The Guardian 22nd February 2011
Cornish pasty wins protected status from European commission
Only pasties made in Cornwall to the traditional recipe can be labelled ‘Cornish pasties’ after a ruling from Brussels
Only pasties prepared in Cornwall and following the traditional recipe can now be described as Cornish after the European commission awarded the dish “protected geographical indication” (PGI) status. Authentic pasties can still be finally baked elsewhere in Britain.
Campaigners celebrated the decision, saying it was important for the local economy – thousands of jobs are involved in the pasty industry – as well as for consumers.
Alan Adler, chairman of the Cornish Pasty Association, said: “By guaranteeing the quality of the Cornish pasty, we are helping to protect our British food legacy. We lag far behind other European countries like France and Italy, that have hundreds of food products protected, and it’s important that we value our foods just as much.”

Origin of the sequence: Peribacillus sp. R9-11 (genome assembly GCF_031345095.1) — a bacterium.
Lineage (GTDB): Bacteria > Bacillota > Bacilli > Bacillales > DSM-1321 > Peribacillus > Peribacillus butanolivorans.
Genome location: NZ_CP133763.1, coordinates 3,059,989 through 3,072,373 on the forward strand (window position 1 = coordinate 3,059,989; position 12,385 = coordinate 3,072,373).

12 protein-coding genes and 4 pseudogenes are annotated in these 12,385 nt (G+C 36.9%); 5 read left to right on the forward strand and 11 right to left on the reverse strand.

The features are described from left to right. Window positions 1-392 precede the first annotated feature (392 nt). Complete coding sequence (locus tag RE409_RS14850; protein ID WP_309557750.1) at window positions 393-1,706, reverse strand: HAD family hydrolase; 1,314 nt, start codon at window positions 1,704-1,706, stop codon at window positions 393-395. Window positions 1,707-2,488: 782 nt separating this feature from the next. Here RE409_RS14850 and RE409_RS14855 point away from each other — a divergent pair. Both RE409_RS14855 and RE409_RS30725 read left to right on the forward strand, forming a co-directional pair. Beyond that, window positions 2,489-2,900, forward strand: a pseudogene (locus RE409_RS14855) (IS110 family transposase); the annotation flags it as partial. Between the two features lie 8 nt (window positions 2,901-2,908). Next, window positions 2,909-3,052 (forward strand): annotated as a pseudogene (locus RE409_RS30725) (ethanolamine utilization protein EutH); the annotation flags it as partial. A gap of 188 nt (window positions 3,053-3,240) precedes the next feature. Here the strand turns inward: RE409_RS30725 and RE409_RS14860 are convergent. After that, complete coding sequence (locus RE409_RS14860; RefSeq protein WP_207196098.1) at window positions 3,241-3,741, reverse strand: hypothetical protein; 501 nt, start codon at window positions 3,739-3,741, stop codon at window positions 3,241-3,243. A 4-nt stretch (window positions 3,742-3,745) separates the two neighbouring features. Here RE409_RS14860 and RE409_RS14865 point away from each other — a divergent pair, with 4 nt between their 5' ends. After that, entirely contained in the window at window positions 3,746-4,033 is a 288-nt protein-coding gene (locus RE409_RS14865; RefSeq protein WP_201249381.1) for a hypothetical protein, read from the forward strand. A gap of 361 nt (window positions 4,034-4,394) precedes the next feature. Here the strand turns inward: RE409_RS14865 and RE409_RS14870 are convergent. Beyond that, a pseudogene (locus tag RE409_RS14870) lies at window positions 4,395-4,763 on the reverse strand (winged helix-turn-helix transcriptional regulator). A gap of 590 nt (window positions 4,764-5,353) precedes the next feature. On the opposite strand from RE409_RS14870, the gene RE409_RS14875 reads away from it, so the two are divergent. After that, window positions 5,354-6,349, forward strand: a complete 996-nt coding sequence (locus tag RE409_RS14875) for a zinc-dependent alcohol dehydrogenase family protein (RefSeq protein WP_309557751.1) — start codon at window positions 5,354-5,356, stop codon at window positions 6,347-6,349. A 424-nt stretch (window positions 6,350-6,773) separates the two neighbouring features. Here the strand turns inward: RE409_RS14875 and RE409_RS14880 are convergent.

The announcement does not stop other producers from making other type of pasties but they won’t be able to sell them as ‘Cornish'”.
The association said a genuine Cornish pasty had a distinctive “D” shape and was crimped on one side, never on top.
“The texture of the filling is chunky, made up of uncooked minced or roughly cut chunks of beef (not less than 12.5%), swede, potato, and onion with a light seasoning. The pastry casing is golden in colour, savoury, glazed with milk or egg and robust enough to retain its shape throughout the cooking and cooling process without splitting or cracking. The pasty is slow-baked and no artificial flavourings or additives must be used.”